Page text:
Econ4′s James Boyce explains what rent’s got to do with climate change:
Read his piece here.
Some good news from the energy efficiency frontlines:
[I]nvestment in energy efficiency is large and growing: $300 billion in 2011 by companies and governments in 11 countries. That is the same as total investment in electricity generation from oil, gas and coal, though less than investment in renewable electricity plus renewable-energy subsidies. But it saves more in emissions of carbon dioxide than all the spending on renewables, and pays for itself.
Read more here.
Sean McElwee and Lew Daly write about the disconnect between valuing oil and gas reserves and valuing the future of our planet:
A whopping two-thirds of reserves listed on markets are potentially worthless.
Steve Waygood, head of Sustainability Research at Aviva Investors, a global asset management company, sums up the conundrum: “Valuations of the oil and gas sector still assume that they will be able to take all proven and probable reserves out of the ground and burn them. Based on credible data we cannot be allowed to do that…” So in much the same way that pre-Great Recession housing prices were based on the assumption that their values would continue to rise and homeowners would pay off their mortgages, the valuation of oil and gas companies is based on the assumption that they will be able to extract resources that must remain in the ground.
Read their piece here.
From Robert Reich’s blog:
A basic economic principle is government ought to tax what we want to discourage, and not tax what we want to encourage.
For example, if we want less carbon dioxide in the atmosphere, we should tax carbon polluters. On the other hand, if we want more students from lower-income families to be able to afford college, we shouldn’t put a tax on student loans.
Read his post here.
Econ4′s James Boyce writes that we need better measures of economic well-being, better public policies, and better language:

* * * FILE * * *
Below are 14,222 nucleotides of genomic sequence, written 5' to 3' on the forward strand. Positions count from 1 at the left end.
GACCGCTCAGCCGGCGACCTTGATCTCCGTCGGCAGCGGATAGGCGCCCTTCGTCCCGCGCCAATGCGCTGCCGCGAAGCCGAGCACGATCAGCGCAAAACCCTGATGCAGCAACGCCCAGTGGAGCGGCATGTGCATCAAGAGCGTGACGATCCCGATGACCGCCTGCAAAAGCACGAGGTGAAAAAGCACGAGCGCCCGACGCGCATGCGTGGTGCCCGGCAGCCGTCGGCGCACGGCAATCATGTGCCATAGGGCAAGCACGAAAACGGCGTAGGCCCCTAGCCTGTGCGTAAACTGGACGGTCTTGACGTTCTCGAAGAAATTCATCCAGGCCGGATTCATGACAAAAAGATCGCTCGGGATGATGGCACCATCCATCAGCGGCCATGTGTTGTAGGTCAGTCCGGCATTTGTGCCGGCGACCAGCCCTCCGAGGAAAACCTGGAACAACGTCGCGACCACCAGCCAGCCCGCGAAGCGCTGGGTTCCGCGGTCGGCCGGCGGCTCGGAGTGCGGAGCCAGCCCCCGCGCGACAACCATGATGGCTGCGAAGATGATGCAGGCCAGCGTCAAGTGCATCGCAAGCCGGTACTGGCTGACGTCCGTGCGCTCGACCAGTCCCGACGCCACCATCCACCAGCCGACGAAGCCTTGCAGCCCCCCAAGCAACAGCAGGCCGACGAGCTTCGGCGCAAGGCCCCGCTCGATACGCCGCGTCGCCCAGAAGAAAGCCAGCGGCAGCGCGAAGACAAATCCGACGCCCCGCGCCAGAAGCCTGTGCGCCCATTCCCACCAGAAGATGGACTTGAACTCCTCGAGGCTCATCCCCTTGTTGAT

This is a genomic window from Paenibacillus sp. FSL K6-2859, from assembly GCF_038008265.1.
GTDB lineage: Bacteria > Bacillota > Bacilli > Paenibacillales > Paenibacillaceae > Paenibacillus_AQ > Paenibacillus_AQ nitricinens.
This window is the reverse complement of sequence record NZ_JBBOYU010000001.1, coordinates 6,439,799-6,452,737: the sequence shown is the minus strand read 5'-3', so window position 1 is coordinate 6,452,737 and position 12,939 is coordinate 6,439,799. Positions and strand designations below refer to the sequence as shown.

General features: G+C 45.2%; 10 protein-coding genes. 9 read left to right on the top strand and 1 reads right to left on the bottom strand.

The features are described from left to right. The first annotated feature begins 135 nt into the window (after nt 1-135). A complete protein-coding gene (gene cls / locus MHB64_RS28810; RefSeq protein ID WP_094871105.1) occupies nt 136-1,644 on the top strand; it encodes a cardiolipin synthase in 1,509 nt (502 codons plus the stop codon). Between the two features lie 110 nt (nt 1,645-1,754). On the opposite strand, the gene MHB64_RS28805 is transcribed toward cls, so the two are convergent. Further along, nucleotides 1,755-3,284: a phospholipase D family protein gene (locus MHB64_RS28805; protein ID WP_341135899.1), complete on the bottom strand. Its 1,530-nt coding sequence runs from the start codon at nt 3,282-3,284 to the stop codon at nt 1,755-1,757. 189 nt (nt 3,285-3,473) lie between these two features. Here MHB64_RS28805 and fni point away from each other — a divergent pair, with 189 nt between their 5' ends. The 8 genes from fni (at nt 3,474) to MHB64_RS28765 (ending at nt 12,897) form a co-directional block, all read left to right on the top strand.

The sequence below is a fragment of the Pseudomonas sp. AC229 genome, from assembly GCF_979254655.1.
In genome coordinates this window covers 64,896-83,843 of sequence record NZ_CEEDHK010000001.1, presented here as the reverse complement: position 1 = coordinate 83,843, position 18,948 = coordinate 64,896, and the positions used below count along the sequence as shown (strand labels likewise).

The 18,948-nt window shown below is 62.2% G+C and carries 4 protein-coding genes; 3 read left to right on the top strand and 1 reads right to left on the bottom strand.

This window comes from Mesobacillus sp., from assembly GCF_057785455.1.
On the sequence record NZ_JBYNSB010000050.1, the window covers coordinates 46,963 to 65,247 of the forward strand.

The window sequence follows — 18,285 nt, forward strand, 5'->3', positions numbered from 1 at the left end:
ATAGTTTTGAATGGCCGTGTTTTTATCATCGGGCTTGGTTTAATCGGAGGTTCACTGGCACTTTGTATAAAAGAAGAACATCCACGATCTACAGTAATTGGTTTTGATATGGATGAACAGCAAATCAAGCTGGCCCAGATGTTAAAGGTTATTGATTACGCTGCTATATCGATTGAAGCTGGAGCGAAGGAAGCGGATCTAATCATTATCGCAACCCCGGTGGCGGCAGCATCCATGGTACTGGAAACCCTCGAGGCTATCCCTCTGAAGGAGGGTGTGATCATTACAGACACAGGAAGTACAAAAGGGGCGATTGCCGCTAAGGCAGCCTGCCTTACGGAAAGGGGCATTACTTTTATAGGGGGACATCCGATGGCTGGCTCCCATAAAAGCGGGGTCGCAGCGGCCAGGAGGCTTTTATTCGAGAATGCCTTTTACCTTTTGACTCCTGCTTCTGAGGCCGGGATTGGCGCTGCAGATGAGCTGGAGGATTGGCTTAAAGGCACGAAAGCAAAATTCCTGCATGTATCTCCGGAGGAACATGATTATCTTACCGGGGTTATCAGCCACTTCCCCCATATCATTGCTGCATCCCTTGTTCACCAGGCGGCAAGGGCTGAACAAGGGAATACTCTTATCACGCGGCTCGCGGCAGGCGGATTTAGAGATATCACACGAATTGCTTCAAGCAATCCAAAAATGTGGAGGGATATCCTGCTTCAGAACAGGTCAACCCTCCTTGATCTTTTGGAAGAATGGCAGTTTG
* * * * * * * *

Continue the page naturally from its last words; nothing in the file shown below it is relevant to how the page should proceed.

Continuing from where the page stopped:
We need to move beyond the stale “pro-growth” versus “anti-growth” rhetoric of the past. It’s time to raise a new banner: Grow the good and shrink the bad.
Read more here.
Econ4′s James Boyce on how to translate good principles into good practice:
Five years ago, this picture appeared in report titled Nation Under Siege: Sea Level Rise at Our Doorstep. It depicts what would happen – and this week, did happen – as a result of a 3-meter rise in sea levels in New York City:
Was superstorm Sandy a preview of what sea level rise will bring—permanently—to New York and other coastal cities by century’s end?
Read about it here.
Senator Bernie Sanders (Ind-VT) writes on winners and losers in U.S. energy policy:
It is not about whether government is picking winners and losers, because clearly government has been doing just that for years, with the fossil fuel and nuclear industries being the big winners. What is necessary to reverse global warming and create jobs is that we pick the right winners – the technologies that will transform our energy system and protect the environment.
Read his take here.
Big Chem is worried about your health – excuse me, worried about you worrying about your health – writes Nicholas Kristof in today’s Times:
Big Chem apparently worries that you might be confused if you learned that formaldehyde caused cancer of the nose and throat.
Read about the cancer lobby’s effort to suppress the National Institutes of Health’s updated Report on Carcinogens here.
Bill McKibben breaks down the “new math” of global warming:
We have five times as much oil and coal and gas on the books as climate scientists think is safe to burn….
Yes, this coal and gas and oil is still technically in the soil. But it’s already economically aboveground – it’s figured into share prices, companies are borrowing money against it, nations are basing their budgets on the presumed returns from their patrimony. It explains why the big fossil-fuel companies have fought so hard to prevent the regulation of carbon dioxide – those reserves are their primary asset, the holding that gives their companies their value. It’s why they’ve worked so hard these past years to figure out how to unlock the oil in Canada’s tar sands, or how to drill miles beneath the sea, or how to frack the Appalachians.
Read it here.